Airlines That Offer Bereavement Airfare

exhausted while waiting for the flight
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While a number of airlines used to offer customers special prices on last-minute flights home when an immediate or close family member died, but many airlines have dropped this policy from their services. As airlines have looked at everything from bag fees to ticket change fees to improve their bottom lines, it's not a surprise that most have eliminated these bereavement fares.

As the years have gone by, bereavement fares have become less and less discounted, getting to the point where they are mostly useless. Among the remaining U.S. carriers still offering bereavement fares are Delta Airlines, Air Canada, Lufthansa, and WestJet.

However, other carriers such as American, Southwest, and United Airlines offer flexible options for certain last-minute tickets, and when bereavement causes you to miss a flight, they'll often refund non-refundable tickets for a fee.

How to Book a Last-Minute Bereavement Flight

In order to book a bereavement flight, you must be able to present certain pieces of information in order to qualify including the deceased person's name, your relationship to the deceased, the name and phone number of the funeral home or hospice care provider, and the name of the attending doctor (if applicable). Once you have that in order, you can call a representative at Delta Airlines, Air Canada, Lufthansa, or WestJet to book a flight.

​​Delta Air Lines doesn't necessarily offer a discounted fare to everyone as their bereavement prices are only available to SkyMiles members, but it does offer some flexibility in its policy for changing flights. However, reservations must be made by phone, verification of a death is required, and domestic travel must occur within three days of the death of an immediate family member. The carrier will waive ticketing penalties on a return trip, but fare differences may still apply.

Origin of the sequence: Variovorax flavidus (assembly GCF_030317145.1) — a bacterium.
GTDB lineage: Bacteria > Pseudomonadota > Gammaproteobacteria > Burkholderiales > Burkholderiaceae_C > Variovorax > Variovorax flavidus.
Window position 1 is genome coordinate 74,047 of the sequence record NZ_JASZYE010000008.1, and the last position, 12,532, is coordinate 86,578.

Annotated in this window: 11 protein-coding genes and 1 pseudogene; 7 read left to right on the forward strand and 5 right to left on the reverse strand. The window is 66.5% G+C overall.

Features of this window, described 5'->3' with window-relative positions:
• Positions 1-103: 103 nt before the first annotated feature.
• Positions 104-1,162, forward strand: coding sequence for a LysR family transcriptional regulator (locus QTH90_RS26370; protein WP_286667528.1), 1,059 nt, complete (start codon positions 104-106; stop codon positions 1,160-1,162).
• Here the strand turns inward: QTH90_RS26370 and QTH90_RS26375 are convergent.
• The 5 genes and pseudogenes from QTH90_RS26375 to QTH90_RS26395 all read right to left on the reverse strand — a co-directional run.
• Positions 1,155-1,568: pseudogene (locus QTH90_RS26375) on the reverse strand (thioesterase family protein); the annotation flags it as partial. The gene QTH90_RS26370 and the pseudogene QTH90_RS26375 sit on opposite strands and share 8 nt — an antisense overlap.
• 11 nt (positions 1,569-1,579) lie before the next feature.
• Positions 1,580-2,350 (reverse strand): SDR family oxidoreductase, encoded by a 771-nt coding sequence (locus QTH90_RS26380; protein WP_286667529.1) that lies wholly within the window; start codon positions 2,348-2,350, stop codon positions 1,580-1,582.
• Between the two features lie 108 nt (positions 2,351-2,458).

On the other hand, Air Canada offers bereavements fares on Rouge and Express flights but emphasizes that these are intended to offer flexibility and may not necessarily be cheaper than other fares. Bereavement flights must be one-way and completed within 10 days of booking unless traveling internationally, in which case you can get a round-trip ticket with travel dates within seven days of the booking date.

Finding Deals Last Minute Might Be Cheaper

Since the majority of airlines don’t offer these fares anymore, and the ones that do really don’t offer a true bargain, finding an alternative can end up saving you money—especially if you know the schedule for funeral services an family events afterward.

Even if your favorite airline doesn't offer bereavement fares, you can call a customer service representative or booking agent and tell them you're trying to get home for a family member's funeral and they will usually help you find the cheapest fares available on short notice. Another way you can lower the cost of booking your own ticket is to fly into a smaller airport that's not too far from your destination instead of a major hub.

If you really need a ticket on short notice, you can go to a discount ticket broker like Hotwire or Priceline; Hotwire actually offers bereavement fares with up to 50 percent off full-fare tickets. You can also consider asking a friend or family member for frequent flyer miles, and if all else fails, you can drive to your destination if you have a car.